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Electric cars charging up

The race is on among the world's auto companies to make electric cars go farther on a single charge, bring the price down to compete with gas-powered vehicles, and give drivers more places to recharge them than just the family garage.

Electric is the big buzz at the 63rd Frankfurt Auto Show this week, and nearly every major automaker has at least one on display.

Renault introduced no fewer than four electric models, while Tesla, the only company producing and selling purely electric cars, handed over the keys to its 700th all-electric vehicle, a blue Roadster Sport, to a German buyer at the show.

If the models unveiled Tuesday are any indication, the notion of electric cars as small, stunted boxes with little range is about to be junked.

"People have realized that ... electric vehicles don't have to be golf carts," said Diarmuid O'Connell, vice president of business development for Tesla Motors Inc. "They don't have to be anemic little putt-putts."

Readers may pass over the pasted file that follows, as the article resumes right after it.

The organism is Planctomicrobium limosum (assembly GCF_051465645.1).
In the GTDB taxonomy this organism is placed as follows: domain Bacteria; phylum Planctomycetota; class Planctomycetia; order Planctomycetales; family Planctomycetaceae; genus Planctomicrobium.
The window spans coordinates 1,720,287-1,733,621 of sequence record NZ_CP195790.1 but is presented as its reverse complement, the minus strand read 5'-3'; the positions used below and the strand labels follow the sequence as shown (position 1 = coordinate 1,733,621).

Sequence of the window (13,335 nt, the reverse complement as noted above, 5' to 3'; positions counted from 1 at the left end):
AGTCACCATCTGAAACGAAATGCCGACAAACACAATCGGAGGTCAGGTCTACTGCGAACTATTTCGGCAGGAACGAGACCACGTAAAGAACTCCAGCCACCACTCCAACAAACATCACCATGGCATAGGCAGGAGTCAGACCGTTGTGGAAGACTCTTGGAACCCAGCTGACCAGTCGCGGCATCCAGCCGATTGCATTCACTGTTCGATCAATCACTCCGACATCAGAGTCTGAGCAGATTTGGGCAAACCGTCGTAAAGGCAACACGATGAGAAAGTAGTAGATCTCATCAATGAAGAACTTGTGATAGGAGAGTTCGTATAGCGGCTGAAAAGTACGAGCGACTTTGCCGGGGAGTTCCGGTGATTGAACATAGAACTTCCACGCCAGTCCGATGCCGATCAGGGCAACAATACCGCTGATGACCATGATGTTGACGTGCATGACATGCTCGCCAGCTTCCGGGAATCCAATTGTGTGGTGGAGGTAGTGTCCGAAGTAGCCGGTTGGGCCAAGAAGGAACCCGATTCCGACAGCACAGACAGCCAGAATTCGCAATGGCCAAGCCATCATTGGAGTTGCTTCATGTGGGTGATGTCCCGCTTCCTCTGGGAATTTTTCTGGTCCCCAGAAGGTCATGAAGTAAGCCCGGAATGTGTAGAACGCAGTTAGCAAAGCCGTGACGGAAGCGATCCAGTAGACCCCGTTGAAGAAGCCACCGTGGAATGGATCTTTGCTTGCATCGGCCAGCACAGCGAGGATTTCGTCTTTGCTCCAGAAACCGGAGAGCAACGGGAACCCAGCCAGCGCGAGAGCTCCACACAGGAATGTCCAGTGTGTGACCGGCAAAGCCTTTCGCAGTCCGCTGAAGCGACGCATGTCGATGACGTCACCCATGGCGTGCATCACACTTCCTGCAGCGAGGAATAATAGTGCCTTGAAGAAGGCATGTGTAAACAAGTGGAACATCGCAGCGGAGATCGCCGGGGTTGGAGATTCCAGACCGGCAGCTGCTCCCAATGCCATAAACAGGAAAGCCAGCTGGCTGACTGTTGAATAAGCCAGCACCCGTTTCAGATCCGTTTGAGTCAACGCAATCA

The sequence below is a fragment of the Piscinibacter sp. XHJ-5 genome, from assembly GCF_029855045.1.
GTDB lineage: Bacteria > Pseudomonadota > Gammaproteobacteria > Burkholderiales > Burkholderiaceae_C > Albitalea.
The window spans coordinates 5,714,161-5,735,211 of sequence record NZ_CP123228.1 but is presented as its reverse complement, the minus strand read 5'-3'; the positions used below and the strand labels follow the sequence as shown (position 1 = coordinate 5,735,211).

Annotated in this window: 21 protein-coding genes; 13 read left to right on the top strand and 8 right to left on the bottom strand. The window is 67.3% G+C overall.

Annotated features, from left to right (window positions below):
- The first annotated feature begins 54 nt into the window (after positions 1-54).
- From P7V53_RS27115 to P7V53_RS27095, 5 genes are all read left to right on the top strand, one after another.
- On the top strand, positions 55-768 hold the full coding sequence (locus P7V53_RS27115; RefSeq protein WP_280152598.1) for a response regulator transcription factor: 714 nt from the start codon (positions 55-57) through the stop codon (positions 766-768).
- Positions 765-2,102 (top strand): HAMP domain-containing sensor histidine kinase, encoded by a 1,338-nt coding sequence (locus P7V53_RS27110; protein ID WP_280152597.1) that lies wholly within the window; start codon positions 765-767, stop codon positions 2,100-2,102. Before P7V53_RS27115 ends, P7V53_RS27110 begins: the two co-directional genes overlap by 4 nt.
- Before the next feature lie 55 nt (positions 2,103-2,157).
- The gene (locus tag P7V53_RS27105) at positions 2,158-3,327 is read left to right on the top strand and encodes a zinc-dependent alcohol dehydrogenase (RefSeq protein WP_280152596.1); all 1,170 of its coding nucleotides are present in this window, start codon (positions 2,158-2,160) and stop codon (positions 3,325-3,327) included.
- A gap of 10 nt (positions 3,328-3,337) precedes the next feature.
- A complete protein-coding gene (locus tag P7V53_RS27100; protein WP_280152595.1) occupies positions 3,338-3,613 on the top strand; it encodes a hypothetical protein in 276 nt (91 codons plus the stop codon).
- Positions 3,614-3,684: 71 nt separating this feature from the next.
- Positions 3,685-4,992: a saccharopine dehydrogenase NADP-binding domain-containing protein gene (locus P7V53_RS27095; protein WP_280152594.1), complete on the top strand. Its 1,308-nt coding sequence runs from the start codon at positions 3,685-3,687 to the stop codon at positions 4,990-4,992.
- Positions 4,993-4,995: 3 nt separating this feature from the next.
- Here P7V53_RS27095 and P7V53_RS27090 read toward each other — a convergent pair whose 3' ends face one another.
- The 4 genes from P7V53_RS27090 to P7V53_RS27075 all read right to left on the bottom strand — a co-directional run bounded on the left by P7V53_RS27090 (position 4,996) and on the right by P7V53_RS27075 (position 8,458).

The company's sleek, two-seat Roadster - which in the US sells for $101,500 ($NZ146,000) - has a range of 393km on one charge. Its planned Model S, which will seat seven and has a 483-km range, will go for $49,900 ($NZ71,800).

Others automakers, including BMW, General Motors and Daimler, are also developing electric-powered vehicles, including hybrid cars that boast a small gas or diesel engine backed up with an electrical motor, and say the prices will drop as bulky batteries become smaller, faster to charge and easier to replace.

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